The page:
Back to Living Real Change
Stop smoking.

5 reasons to stop

If you are one of the 20 percent of Americans who smoke, there is never a better time to quit than right now. November is COPD (chronic obstructive pulmonary disease) Awareness Month, and according to the American Lung Association, cigarette smoke inhalation is the primary cause of this condition. COPD is the third leading cause of death in the United States.

According to the Centers for Disease Control and Prevention, 70 percent of adult smokers say they want to quit. Half of smokers say they have tried to quit in the last year, but only 6 percent were successful. Quitting smoking is a challenge, so if you are having trouble, talk to your doctor about options that may help you.

According to the American Cancer Society, you can look forward to these benefits when you stop smoking:

  • Immediately, your heart rate and blood pressure lowers.
  • Then, the level of carbon monoxide in your blood drops.
  • After only two to three weeks, your blood circulation begins to improve and your lung function increases.
  • One to nine months after you quit, you will experience a reduction in coughing and shortness of breath. During this time, the cilia in the lungs regain function, reducing your risk of lung infections.
  • You’ll also experience some cosmetic and lifestyle improvements, including a better sense of smell and taste, whiter teeth, fresher breath, better smelling clothes, more energy for your daily activities, and your yellow fingers and nails will return to normal.

In addition to these almost instant benefits, within one year your excessive risk of coronary heart disease will be reduced by half. You will also cut your risk of throat, esophagus, mouth and bladder cancer in half within five years. Quitting also reduces your risk of stroke and cervical cancer.

What Are The Risk Factors For Lung Cancer?

Major risk factors for lung cancer include tobacco use and exposure to cancer-causing substances. These substances include many chemicals, gases, and inhaled dust particles found commonly both in the workplace and the environment.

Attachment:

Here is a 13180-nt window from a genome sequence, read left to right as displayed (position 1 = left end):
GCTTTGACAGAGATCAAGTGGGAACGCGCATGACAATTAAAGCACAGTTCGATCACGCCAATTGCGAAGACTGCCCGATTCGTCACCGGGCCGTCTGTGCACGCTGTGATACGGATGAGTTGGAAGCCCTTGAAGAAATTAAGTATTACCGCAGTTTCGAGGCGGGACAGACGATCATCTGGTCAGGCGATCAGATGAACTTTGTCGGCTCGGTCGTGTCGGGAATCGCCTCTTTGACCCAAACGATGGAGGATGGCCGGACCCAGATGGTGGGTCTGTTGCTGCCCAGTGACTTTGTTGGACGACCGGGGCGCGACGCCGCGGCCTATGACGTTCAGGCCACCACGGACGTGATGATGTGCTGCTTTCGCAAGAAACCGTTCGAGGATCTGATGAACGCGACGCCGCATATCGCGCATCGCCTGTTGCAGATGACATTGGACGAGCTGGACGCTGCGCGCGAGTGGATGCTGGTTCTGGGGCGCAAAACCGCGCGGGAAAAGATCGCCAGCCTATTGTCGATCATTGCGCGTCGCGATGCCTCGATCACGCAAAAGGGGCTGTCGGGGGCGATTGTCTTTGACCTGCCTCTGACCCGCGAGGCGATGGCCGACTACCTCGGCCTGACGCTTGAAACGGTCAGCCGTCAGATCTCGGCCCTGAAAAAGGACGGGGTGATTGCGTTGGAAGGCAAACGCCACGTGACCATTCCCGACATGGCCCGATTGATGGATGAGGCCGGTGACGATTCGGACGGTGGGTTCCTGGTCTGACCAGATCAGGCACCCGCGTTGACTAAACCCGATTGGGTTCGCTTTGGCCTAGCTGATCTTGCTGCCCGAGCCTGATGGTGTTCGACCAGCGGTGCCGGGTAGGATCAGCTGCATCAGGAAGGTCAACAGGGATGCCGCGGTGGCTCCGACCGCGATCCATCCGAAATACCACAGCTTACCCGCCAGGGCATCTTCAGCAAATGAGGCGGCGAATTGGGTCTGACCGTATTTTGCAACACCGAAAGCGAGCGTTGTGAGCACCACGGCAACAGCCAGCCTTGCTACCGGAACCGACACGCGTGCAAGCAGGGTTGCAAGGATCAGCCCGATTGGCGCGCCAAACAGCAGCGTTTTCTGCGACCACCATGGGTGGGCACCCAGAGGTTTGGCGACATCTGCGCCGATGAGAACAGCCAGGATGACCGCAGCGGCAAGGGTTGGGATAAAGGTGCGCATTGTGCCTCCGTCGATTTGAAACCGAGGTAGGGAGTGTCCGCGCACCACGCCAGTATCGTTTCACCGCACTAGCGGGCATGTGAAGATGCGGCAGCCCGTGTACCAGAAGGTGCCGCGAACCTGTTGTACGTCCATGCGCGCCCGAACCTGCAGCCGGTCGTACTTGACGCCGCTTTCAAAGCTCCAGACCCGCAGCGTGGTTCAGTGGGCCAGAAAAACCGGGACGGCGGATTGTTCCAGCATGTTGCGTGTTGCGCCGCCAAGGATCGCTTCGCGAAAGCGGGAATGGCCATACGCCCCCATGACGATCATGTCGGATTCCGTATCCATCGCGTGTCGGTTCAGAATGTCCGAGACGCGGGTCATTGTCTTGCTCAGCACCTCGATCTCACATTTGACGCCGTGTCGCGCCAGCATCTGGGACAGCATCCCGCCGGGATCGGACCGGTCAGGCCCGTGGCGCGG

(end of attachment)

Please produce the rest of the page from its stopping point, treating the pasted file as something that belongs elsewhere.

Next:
CT lung screening is a test that takes just a few minutes, and research indicates that early detection with a CT screening may reduce the odds of lung cancer death by up to 20% compared to conventional X-rays.

What are the eligibility criteria for Low-Dose CT (LDCT) Lung Screening?

To qualify:

  • Age 50-77
  • Smoking history of 20 pack years (one pack a day for 20 years or two packs a day for 10 years)
  • Current smoker or stopped in the last 15 years or less
  • No current pulmonary symptoms, such as worsening cough, coughing up blood, or shortness of breath
  • No unexplained weight loss


If you think you may be at risk for lung cancer, call your physician to see if you meet the eligibility criteria for a low-dose CT (LDCT) screening exam.

The bottom line: smoking cessation is one of the absolute best things you can do to improve your health.

Need to make an appointment with a Piedmont physician? Save time, book online.

Related Stories

Schedule your appointment online

Piedmont App

Download the Piedmont Now app

  • Directions
  • Indoor Hospital Navigation
  • Find & Save Physicians
  • Online Scheduling

Download the app today!

Get the Piedmont Now on Google Play Get the Piedmont Now on iTunes App Store